Civil rights and advocacy groups filed a federal civil rights complaint on Wednesday on behalf of four students, one teacher, and families within the Pennridge School District. The complaint aims to challenge discriminatory policies, practices, and an environment perceived as hostile due to ongoing race- and sex-based harassment.
“For years, teachers, students of color, and LGBTQ+ students have reported race- and sex-based harassment, including students routinely using the N-word toward Black students and students threatening violence against LGBTQ+ students,” the complaint states. “But District officials have refused to remedy the systemic and pervasive forms of race- and sex-based harassment.”
Filed with the Office of Civil Rights (OCR) in the U.S. Department of Education and the Department of Justice Civil Right Division, the complaint asserts an array of allegations including policies and practices in Pennridge that are anti-LGBTQ+ and racially discriminatory, a failure to address the bullying of students of color and LGBTQ+ students, intentional curriculum revisions that deliberately remove dialogs surrounding racism and oppression from the classroom, the removal of literature – or book banning – that explores diverse life experiences, and discriminatory bathroom and sports policies.
The Education Law Center-PA and the Advocacy for Racial and Civil Justice Clinic of the University of Pennsylvania Carey Law School facilitated the filing on behalf of the Bucks County NAACP, the PairUP Society and families negatively impacted by the district’s dismantling of the Diversity Equity and Inclusion initiative and the failure to implement corrective actions to address multiple complaints about race- and sex-based incidents.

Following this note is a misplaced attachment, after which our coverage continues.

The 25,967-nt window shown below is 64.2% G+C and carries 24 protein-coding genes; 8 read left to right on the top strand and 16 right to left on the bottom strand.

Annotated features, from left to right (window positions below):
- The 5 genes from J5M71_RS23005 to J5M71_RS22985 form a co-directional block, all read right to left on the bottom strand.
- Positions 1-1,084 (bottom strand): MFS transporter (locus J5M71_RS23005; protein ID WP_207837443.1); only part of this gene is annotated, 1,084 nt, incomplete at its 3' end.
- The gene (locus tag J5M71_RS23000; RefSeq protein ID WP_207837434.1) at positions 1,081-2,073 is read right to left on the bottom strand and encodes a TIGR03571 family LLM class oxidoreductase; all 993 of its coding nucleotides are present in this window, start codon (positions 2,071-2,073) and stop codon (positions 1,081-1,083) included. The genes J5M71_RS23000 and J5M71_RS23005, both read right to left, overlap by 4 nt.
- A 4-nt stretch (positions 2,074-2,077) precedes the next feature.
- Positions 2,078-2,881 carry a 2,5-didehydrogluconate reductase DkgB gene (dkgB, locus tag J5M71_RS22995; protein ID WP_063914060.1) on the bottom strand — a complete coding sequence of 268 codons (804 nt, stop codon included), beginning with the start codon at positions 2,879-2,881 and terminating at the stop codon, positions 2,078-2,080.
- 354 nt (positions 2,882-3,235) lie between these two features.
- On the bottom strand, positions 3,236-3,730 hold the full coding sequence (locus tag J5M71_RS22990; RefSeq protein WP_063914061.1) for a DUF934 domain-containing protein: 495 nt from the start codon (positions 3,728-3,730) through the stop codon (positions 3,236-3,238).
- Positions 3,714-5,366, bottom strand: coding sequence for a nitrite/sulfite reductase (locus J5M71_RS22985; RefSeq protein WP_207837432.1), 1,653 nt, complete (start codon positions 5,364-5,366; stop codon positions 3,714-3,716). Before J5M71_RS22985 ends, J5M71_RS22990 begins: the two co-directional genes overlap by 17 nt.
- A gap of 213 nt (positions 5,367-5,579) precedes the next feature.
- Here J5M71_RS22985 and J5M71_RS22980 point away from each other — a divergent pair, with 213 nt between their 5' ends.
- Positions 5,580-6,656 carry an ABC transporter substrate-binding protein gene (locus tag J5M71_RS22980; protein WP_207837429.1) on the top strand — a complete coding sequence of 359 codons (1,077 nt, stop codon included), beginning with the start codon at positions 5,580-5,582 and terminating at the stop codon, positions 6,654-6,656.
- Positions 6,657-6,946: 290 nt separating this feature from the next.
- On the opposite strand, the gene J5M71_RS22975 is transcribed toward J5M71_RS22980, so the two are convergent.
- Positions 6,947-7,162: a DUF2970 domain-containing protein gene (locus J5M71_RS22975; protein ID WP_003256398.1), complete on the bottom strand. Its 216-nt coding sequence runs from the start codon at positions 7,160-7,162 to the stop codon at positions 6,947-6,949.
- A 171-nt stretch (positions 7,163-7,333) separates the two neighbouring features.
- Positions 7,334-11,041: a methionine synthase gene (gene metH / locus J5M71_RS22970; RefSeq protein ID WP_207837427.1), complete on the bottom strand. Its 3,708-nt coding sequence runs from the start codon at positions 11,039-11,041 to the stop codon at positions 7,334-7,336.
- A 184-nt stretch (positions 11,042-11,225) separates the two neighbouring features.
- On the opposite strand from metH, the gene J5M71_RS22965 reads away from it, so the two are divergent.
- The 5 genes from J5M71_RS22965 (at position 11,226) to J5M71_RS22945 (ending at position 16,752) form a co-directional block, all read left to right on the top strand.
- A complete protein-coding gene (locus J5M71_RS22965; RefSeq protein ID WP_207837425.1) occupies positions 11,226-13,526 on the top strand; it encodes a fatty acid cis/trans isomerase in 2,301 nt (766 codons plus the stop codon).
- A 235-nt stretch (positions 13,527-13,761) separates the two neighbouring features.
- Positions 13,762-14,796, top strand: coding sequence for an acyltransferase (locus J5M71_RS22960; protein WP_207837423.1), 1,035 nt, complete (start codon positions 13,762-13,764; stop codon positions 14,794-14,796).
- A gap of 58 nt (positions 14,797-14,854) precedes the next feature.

“All students deserve safety and dignity at school,” said Karen Downer, president of the Bucks County NAACP, an organization represented in the complaint. “Unfortunately, Pennridge has created an environment that is hostile for some students because of their race, sex, or gender identity.”
Title VI and Title IX of the Civil Rights Act prohibit discrimination based on these characteristics, and schools are legally required to take action when they are notified of a hostile environment that prevents some groups of students from fully participating in educational opportunities.
The filing of the complaint was predicated on the personal experiences of students and a teacher who say they experienced multiple incidents of harassment.
“No child should have to choose between their safety and their education,” said Adrienne King, who founded PairUP Society, a nonprofit providing support to marginalized students who have encountered bullying in Pennridge schools. “Pennridge School District has a duty to protect students of all identities so that they are not prevented from learning simply because of who they are.”
Policy changes made over the last two years have exacerbated issues for LGBTQ+ students and students of color.
“Our thanks to the brave students and advocates who have faced callous, hostile, and harmful school environments for years but did not give up in the fight to make their school communities better,” said attorney Ashli Giles-Perkins of the Education Law Center. “Pennridge School District has to address the racial and LGBTQ+ discrimination that continues to plague its school community. The situation calls for strong interventions from the federal government.”
“The District has an obligation to comply with the Civil Rights Act and to ensure an environment that is inclusive and welcoming to all,” said Keith Matier, a law student in the Advocacy for Racial and Civil Justice Clinic who worked on the complaint.
Addressing the complaint and ensuring compliance with the Civil Rights Act will become the responsibility of the Pennridge School Board, which now includes five new Democratic school board directors who were elected in November’s Municipal Election.
“We hope that this lawsuit will be a step towards ensuring future students of all identities can learn and thrive at Pennridge schools,” said Annamarie Hufford-Bucklin, a Penn Carey Law student in the Advocacy for Racial and Civil Justice Clinic who worked on the complaint.